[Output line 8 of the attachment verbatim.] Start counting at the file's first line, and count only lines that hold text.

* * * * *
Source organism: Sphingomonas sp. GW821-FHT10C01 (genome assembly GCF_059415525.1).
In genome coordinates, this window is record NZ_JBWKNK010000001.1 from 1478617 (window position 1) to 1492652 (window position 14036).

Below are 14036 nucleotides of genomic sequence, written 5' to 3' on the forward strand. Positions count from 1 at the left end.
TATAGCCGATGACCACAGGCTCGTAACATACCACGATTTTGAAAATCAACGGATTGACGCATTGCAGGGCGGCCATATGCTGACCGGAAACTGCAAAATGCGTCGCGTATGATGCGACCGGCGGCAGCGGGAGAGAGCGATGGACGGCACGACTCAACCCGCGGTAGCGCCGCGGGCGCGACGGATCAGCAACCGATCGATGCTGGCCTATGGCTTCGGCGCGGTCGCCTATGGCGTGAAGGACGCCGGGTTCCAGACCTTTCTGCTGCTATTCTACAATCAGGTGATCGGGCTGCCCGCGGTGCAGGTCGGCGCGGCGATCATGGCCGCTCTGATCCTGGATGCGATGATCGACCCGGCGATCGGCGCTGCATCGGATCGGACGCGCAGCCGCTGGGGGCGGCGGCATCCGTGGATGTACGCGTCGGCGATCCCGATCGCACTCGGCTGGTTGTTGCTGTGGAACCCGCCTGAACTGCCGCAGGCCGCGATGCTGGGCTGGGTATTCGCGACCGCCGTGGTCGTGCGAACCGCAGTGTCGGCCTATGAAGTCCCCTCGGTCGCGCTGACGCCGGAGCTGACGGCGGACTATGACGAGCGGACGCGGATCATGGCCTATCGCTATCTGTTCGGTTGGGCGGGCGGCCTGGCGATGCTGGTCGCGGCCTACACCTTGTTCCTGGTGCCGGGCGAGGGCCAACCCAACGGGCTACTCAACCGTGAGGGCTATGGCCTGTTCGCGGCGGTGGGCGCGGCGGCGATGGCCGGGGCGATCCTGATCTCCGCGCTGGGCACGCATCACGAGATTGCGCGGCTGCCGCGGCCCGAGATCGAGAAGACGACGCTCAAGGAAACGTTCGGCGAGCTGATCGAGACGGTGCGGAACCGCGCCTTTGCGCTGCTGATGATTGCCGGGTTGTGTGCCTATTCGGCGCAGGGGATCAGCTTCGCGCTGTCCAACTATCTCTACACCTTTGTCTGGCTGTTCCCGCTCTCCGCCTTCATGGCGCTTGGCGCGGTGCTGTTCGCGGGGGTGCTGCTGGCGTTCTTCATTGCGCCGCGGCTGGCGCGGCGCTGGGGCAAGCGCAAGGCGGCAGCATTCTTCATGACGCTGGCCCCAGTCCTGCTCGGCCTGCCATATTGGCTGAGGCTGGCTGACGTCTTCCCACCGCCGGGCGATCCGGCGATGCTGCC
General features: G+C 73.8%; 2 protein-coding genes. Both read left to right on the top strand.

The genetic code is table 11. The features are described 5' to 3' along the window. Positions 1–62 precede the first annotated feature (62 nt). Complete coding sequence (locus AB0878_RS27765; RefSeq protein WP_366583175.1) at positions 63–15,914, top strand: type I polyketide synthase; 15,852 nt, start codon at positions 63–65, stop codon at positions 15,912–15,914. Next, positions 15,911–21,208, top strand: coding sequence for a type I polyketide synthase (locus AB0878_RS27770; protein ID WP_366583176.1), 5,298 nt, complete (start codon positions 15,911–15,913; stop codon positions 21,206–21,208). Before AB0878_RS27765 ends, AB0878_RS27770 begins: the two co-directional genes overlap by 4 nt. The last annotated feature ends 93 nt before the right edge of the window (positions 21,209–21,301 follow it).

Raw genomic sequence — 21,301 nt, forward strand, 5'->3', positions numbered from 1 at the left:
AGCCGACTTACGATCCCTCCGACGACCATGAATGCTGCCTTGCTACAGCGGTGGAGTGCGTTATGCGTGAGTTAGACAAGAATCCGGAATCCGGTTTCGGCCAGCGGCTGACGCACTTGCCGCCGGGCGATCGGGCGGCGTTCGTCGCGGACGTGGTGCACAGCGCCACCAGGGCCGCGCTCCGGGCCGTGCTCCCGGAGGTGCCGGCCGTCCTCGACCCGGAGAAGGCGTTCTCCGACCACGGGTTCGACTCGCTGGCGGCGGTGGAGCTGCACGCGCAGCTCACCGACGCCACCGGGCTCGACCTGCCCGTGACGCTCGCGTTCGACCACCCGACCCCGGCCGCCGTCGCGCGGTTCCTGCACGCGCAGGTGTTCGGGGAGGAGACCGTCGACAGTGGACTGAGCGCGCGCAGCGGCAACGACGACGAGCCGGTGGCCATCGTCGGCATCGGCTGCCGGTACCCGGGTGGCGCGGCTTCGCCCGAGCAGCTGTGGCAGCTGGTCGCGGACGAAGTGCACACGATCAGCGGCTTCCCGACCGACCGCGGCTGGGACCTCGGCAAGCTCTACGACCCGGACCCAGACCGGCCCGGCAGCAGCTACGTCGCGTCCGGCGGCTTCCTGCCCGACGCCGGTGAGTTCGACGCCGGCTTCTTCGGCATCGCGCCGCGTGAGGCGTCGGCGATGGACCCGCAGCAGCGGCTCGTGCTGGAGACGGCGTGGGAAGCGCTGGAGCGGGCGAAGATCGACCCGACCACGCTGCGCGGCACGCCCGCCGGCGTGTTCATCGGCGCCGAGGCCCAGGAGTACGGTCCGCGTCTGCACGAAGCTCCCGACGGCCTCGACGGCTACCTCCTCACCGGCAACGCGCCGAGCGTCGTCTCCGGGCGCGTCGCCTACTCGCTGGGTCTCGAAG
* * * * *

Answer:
AGCCGACTTACGATCCCTCCGACGACCATGAATGCTGCCTTGCTACAGCGGTGGAGTGCGTTATGCGTGAGTTAGACAAGAATCCGGAATCCGGTTTCGGCCAGCGGCTGACGCACTTGCCGCCGGGCGATCGGGCGGCGTTCGTCGCGGACGTGGTGCACAGCGCCACCAGGGCCGCGCTCCGGGCCGTGCTCCCGGAGGTGCCGGCCGTCCTCGACCCGGAGAAGGCGTTCTCCGACCACGGGTTCGACTCGCTGGCGGCGGTGGAGCTGCACGCGCAGCTCACCGACGCCACCGGGCTCGACCTGCCCGTGACGCTCGCGTTCGACCACCCGACCCCGGCCGCCGTCGCGCGGTTCCTGCACGCGCAGGTGTTCGGGGAGGAGACCGTCGACAGTGGACTGAGCGCGCGCAGCGGCAACGACGACGAGCCGGTGGCCATCGTCGGCATCGGCTGCCGGTACCCGGGTGGCGCGGCTTCGCCCGAGCAGCTGTGGCAGCTGGTCGCGGACGAAGTGCACACGATCAGCGGCTTCCCGACCGACCGCGGCTGGGACCTCGGCAAGCTCTACGACCCGGACCCAGACCGGCCCGGCAGCAGCTACGTCGCGTCCGGCGGCTTCCTGCCCGACGCCGGTGAGTTCGACGCCGGCTTCTTCGGCATCGCGCCGCGTGAGGCGTCGGCGATGGACCCGCAGCAGCGGCTCGTGCTGGAGACGGCGTGGGAAGCGCTGGAGCGGGCGAAGATCGACCCGACCACGCTGCGCGGCACGCCCGCCGGCGTGTTCATCGGCGCCGAGGCCCAGGAGTACGGTCCGCGTCTGCACGAAGCTCCCGACGGCCTCGACGGCTACCTCCTCACCGGCAACGCGCCGAGCGTCGTCTCCGGGCGCGTCGCCTACTCGCTGGGTCTCGAAG